2.8.2 Key References and Supporting WHO Guidelines

Campbell C, & Williams B. (1999). Beyond the biomedical and behavioural: towards an integrated approach to HIV prevention in the South African mining industry. Social Science & Medicine, 48:1625-1639.

Charalambous, S., Grant, A. D., Day, J. H., Pemba, L., Chaisson, R. E., Kruger, P., et al. (2007a). Establishing a workplace antiretroviral therapy programme in South Africa. AIDS Care, 19(1), 34-41.

Charalambous, S., Innes, C., Muirhead, D., Kumaranayake, L., Fielding, K., Pemba, L., et al. (2007b). Evaluation of a workplace HIV treatment programme in South Africa. AIDS (London, England), 21 Suppl 3, S73-8.

Connelly P, & Rosen S. (2006). Treatment of HIV/AIDS at South Africa's largest employers: Myth and reality. South African Medical Journal = Suid-Afrikaanse Tydskrif Vir Geneeskunde, 96(2), 128-133.

Corbett EL, Dauya E, Matambo R, Cheung YB, Makamure B, Bassett MT, et al. (2006). Uptake of workplace HIV counselling and testing: A cluster-randomised trial in Zimbabwe. PLoS Medicine, 3(7), e238.

Corbett, L. (2007a). Health worker access to HIV/TB prevention, treatment and care services in Africa: Situational analysis and mapping of routine and current best practices. Unpublished manuscript.

Feeley FG, Collier AC, Richards SC, & Van Der Borght SF. (2007). A successful workplace programme for voluntary counselling and testing and treatment of HIV/AIDS at Heineken, Rwanda. International Journal of Occupational and Environmental Health, 13(1), 99-106.

London, L. (1996) AIDS programmes at the workplace: A scoresheet for assessing the quality of services. Occupational Medicine, 46(3):216-220.

Mahajan AP, Colvin M, Rudatsikira JB, & Ettl D. (2007). An overview of HIV/AIDS workplace policies and programmes in southern Africa. AIDS (London, England), 21 Suppl 3, S31-9.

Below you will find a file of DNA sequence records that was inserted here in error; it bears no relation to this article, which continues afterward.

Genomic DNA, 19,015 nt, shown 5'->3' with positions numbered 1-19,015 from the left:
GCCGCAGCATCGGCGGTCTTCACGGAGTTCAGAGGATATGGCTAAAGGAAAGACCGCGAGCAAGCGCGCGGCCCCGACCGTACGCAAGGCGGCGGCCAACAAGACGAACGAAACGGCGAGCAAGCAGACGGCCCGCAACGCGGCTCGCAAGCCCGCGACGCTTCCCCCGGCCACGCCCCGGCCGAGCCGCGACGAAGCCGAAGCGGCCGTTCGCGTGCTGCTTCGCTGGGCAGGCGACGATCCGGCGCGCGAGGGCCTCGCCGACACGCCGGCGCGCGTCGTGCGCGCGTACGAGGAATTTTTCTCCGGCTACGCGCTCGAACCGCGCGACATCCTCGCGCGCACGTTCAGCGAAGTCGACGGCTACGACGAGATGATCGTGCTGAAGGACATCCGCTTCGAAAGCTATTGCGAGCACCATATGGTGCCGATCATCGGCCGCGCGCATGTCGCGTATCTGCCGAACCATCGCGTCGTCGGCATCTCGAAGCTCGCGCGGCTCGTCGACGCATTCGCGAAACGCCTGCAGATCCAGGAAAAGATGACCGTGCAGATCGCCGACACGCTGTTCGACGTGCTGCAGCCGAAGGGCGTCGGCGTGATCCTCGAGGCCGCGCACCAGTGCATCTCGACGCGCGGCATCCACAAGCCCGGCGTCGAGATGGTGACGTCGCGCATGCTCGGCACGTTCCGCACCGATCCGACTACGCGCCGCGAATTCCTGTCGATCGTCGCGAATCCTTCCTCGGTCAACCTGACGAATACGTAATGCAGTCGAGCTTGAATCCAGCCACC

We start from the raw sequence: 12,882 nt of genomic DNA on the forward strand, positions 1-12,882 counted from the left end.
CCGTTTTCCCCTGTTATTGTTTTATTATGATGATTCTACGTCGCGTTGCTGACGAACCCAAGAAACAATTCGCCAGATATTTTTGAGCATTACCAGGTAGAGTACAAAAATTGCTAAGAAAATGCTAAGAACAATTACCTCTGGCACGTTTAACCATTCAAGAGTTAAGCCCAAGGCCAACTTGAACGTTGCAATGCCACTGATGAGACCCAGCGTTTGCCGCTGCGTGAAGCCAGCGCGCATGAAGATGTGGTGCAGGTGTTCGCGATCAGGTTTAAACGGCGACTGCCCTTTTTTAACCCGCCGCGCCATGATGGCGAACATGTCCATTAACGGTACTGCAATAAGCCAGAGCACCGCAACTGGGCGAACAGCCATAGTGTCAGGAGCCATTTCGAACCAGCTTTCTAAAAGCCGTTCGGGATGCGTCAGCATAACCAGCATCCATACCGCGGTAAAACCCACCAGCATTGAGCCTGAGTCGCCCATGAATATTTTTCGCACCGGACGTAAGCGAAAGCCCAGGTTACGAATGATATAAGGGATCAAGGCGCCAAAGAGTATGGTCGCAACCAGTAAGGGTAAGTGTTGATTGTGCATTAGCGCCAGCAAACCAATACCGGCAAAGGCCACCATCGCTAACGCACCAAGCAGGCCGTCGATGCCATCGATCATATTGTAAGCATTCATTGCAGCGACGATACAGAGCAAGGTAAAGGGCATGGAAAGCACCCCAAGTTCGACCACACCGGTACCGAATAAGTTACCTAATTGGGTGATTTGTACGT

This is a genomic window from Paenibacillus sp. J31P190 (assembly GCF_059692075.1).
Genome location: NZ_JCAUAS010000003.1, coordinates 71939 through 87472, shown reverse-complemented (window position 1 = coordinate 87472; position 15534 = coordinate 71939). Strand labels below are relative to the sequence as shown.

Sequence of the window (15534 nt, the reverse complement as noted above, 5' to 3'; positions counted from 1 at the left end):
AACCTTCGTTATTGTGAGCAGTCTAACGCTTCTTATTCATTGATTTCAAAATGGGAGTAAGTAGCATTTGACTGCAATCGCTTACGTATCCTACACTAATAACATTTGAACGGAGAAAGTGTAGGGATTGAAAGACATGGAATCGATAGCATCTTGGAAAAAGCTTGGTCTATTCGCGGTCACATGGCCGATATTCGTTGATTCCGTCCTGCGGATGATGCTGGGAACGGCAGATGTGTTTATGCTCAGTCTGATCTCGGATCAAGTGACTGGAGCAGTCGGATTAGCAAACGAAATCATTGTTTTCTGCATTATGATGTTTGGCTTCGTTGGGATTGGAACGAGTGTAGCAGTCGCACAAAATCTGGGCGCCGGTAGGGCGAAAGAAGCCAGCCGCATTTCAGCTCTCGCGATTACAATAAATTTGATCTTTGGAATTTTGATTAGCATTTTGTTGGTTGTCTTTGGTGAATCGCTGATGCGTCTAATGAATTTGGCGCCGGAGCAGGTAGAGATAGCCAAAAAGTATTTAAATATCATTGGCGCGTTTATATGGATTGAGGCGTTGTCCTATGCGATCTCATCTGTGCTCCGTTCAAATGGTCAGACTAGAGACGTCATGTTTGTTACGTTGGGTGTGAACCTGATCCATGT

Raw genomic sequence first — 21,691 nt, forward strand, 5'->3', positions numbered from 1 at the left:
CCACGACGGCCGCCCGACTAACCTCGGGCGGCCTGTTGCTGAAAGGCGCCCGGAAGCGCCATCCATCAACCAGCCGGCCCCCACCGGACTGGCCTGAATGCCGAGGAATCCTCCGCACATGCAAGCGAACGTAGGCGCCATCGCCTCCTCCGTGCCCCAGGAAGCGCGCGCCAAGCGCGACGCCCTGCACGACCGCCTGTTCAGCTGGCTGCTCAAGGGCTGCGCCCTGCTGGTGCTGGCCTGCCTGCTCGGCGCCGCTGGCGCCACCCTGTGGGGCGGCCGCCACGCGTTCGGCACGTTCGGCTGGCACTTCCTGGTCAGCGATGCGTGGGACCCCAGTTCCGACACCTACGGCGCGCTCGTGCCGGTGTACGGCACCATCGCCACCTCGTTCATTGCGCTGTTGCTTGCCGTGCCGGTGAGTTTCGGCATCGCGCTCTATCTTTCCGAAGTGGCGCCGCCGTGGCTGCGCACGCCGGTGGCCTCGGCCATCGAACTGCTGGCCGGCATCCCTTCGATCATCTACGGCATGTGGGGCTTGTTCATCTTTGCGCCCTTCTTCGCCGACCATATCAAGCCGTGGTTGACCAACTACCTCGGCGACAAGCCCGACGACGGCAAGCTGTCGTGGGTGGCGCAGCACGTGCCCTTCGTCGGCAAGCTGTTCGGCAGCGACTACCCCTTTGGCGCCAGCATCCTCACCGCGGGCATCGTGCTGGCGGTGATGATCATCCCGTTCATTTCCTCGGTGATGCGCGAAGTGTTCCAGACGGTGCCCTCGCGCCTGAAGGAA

Michael, K. (1999). Best practices: A review of company activity on HIV / AIDS in South Africa. AIDS Analysis Africa, 10(3), 5-6.

Morris C, Cheevers E. (2001) A package of care for HIV in the occupational setting in Africa: Results of a pilot intervention. AIDS Patient Care and STDs. 15(12):633-640.

Rosen S, Vincent JR, MacLeod W, Fox M, Thea DM, & Simon JL. (2004). The cost of HIV/AIDS to businesses in southern Africa. AIDS (London, England), 18(2), 317-324.

Sloan NM & Myers JE. (2005). Evaluation of an HIV/AIDS peer education programme in a South African workplace. South African Medical Journal, 95(4).

Supported by Existing Guidelines:

ILO/WHO guidelines on health services and HIV/AIDS, 2005- Peer education, health and safety committees:

  • 81. Training materials should be based on validated information and methodologies that are accepted at the national level by regulators and specialists. Health-care workers with proven skills and experience are often the best trainers, and peer education is therefore recommended at all levels, together with a participatory methodology. A list of the key elements to be included in information, education and training programmes for health-care workers is provided in Fact Sheet No. 11. Other specific areas for training are also identified in paragraphs 20(d) (Role of employers' and workers' organizations), 24 (Recognition of HIV as a workplace issue), 26(c) (Stigma and discrimination in the health sector), 28 (Gender: Issues for women and men), 31 (Social dialogue), 38 (Risk management), 39 (Hazard identification), 41(f) (Risk control), 57 (Exposure response system).

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